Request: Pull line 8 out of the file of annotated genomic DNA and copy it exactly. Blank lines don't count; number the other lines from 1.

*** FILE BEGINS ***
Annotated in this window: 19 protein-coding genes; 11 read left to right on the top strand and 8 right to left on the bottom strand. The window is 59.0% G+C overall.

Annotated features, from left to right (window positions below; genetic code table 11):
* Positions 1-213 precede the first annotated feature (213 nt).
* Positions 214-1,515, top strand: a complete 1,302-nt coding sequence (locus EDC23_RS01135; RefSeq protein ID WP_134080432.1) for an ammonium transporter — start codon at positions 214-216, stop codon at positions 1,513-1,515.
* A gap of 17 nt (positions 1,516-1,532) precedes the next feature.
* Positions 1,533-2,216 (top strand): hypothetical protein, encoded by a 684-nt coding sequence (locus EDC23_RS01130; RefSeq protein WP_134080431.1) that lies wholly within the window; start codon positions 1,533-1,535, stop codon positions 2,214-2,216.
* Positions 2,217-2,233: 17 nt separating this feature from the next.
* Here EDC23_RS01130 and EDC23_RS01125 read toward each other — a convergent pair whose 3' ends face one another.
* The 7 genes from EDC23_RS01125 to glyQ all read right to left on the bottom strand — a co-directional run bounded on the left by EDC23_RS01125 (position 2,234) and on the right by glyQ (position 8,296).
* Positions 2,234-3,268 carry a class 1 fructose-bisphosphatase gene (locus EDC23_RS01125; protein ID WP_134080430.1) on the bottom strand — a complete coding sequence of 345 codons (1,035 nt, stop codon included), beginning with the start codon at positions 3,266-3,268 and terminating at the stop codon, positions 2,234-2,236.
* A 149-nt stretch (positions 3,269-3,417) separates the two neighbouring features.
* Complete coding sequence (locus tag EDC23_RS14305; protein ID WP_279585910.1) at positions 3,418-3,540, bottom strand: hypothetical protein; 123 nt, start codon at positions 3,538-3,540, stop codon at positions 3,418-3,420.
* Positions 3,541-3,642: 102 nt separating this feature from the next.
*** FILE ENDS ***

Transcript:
* Here EDC23_RS01130 and EDC23_RS01125 read toward each other — a convergent pair whose 3' ends face one another.